Epistemic Access, Powerful Knowledge and the Role of Higher Education Policy

SRHE Higher Education Policy Network
London Metropolitan University
166-220 Holloway Road
United Kingdom
Wednesday, 5 February, 2014 - 16:00

What do we mean by ‘epistemic access’? How important is access to ‘powerful knowledge’ in the context of policies to widen participation, enhance graduate employment and increase social mobility?

This seminar will explore these issues.
Professor Sue Clegg, Leeds Metropolitan University: ‘Employability, social mobility, and epistemic access’

In a context in which the linkage between graduate employment and social mobility has been challenged and employability curricula are deemed necessary to enhance students’ skills,  Prof. Clegg will explore the relationship between national and institutional policies, curriculum, and powerful knowledge in considering the implications for social and epistemic access.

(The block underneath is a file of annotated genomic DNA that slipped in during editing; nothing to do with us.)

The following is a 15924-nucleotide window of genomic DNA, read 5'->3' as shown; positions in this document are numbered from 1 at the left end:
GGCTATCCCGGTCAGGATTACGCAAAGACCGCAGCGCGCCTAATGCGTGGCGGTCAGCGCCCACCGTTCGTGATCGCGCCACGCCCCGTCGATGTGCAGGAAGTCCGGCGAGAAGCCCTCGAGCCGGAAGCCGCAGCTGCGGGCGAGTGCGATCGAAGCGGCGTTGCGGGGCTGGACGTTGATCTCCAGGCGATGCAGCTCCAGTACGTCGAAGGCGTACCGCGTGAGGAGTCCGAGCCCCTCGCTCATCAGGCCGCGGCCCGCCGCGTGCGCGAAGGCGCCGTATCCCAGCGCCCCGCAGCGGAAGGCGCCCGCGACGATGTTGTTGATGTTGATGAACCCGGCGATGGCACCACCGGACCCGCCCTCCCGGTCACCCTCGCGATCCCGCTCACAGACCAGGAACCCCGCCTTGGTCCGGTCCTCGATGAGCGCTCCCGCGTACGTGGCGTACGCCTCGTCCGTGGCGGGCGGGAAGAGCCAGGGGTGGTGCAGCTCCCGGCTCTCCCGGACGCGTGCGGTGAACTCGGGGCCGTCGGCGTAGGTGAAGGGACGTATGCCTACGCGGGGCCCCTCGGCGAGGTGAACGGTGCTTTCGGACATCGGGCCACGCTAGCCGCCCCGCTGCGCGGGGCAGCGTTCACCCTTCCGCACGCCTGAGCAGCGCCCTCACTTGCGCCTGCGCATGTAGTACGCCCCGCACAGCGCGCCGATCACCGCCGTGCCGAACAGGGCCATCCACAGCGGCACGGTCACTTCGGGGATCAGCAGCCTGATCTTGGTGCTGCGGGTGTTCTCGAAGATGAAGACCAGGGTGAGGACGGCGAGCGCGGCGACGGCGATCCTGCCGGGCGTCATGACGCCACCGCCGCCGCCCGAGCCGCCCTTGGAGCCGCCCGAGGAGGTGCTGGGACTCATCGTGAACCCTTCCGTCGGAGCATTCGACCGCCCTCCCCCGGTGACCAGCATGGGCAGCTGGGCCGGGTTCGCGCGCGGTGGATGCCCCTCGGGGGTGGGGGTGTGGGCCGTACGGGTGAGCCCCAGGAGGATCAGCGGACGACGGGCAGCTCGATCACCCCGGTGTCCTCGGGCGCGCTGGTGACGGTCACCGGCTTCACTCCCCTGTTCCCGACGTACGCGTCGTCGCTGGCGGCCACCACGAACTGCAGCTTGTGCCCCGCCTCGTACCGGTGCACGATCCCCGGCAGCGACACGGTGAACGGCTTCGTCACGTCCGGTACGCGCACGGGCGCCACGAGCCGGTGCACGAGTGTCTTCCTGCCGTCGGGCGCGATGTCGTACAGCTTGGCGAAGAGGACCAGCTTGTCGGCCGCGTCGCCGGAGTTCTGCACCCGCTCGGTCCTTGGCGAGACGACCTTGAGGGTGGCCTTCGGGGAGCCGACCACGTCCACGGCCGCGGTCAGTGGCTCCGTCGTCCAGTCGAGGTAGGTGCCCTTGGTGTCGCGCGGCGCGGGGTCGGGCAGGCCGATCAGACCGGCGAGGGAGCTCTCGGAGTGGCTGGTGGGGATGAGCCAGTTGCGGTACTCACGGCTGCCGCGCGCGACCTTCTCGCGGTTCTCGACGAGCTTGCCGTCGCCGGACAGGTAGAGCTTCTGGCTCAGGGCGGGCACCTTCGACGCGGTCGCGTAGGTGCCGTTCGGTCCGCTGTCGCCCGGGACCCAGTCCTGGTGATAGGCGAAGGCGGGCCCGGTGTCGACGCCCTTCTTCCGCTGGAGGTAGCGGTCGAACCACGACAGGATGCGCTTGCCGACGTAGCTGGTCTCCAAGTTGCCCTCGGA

Professor Michael Young, Institute of Education:  'From access to epistemic access and why it matters'

Noting the pressures in South Africa to ‘open access’ to the historically excluded majority, Prof. Young considers what might be meant by access, and considers ‘access to what?’. He argues for the need to extend the distinction between ‘formal’ and ‘epistemic’ access to also include ‘epistemological’ access to reflect on wider debates about knowledge and the curriculum.

Tea and coffee will be available at 4pm and the event will start at 4.15. After each paper there will be time for questions and discussion, followed by an opportunity to discuss issues raised in both papers over a glass of wine or juice.

For further details about the Higher Education Policy Network, please contact the network convenor, Prof. Carole Leathwood, Institute for Policy Studies in Education, London Metropolitan University.

Discussion topics: